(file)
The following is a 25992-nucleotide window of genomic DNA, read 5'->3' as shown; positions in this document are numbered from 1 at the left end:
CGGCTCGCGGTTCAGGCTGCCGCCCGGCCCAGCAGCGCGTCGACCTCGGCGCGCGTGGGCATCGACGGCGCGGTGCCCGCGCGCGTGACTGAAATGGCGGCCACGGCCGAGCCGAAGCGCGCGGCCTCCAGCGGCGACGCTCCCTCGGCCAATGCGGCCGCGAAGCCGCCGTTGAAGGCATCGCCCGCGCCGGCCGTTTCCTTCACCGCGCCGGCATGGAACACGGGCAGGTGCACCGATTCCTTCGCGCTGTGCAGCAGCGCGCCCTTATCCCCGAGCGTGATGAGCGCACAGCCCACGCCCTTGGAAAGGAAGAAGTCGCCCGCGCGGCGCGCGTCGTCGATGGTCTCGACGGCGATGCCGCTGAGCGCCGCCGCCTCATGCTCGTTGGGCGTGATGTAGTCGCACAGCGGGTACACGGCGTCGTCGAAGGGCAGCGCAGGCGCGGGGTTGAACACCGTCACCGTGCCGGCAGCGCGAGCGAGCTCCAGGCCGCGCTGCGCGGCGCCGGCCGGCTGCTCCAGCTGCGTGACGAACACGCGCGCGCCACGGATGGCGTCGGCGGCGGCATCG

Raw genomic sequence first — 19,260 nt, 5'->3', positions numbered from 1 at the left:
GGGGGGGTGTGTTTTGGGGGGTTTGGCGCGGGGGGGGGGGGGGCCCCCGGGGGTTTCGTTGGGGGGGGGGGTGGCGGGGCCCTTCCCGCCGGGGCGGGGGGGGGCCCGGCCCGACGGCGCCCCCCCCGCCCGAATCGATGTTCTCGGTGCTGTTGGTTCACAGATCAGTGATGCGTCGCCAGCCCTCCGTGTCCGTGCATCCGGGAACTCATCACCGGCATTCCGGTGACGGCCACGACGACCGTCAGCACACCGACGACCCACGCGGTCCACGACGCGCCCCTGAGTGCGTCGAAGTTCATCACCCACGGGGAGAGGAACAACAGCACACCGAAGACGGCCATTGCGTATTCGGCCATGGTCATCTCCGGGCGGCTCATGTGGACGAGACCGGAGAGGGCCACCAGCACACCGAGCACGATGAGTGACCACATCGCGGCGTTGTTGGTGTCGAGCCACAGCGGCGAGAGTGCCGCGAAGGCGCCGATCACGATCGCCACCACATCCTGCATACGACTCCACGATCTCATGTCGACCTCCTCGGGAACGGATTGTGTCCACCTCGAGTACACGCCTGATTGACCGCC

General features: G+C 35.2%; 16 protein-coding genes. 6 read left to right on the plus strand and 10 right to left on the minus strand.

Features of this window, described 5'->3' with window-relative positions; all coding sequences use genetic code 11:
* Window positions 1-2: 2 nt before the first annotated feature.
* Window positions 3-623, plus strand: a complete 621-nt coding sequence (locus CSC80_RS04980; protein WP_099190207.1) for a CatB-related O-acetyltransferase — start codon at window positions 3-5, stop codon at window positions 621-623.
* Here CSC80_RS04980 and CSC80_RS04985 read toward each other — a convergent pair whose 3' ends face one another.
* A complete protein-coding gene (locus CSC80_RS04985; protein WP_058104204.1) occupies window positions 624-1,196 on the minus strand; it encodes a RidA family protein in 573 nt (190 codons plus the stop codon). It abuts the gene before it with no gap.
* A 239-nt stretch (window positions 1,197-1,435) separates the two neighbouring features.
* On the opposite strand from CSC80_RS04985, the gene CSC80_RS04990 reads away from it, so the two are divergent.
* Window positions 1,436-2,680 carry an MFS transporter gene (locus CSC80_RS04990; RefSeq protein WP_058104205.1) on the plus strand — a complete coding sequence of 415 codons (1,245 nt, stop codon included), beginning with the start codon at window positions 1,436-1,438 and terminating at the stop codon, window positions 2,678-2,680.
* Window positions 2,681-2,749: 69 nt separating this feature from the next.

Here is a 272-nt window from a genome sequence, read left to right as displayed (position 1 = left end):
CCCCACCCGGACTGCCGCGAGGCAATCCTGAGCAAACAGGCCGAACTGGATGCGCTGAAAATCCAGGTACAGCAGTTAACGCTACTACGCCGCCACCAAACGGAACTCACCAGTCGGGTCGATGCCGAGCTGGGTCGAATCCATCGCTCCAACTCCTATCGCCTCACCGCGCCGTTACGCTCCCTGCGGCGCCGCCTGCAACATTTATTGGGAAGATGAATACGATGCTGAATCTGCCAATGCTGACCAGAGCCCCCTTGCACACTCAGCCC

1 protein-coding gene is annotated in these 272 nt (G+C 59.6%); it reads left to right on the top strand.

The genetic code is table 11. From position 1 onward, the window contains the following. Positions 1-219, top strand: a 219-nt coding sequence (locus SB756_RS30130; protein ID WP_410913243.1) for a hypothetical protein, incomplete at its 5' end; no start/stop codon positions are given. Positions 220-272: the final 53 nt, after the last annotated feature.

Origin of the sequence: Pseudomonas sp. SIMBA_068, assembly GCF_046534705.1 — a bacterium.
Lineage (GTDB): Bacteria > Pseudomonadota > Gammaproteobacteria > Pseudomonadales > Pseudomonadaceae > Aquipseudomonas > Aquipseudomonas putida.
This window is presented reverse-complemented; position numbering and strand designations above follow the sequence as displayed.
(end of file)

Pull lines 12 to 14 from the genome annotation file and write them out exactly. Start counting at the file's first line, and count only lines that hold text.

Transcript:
* On the opposite strand from CSC80_RS04985, the gene CSC80_RS04990 reads away from it, so the two are divergent.
* Window positions 1,436-2,680 carry an MFS transporter gene (locus CSC80_RS04990; RefSeq protein WP_058104205.1) on the plus strand — a complete coding sequence of 415 codons (1,245 nt, stop codon included), beginning with the start codon at window positions 1,436-1,438 and terminating at the stop codon, window positions 2,678-2,680.
* Window positions 2,681-2,749: 69 nt separating this feature from the next.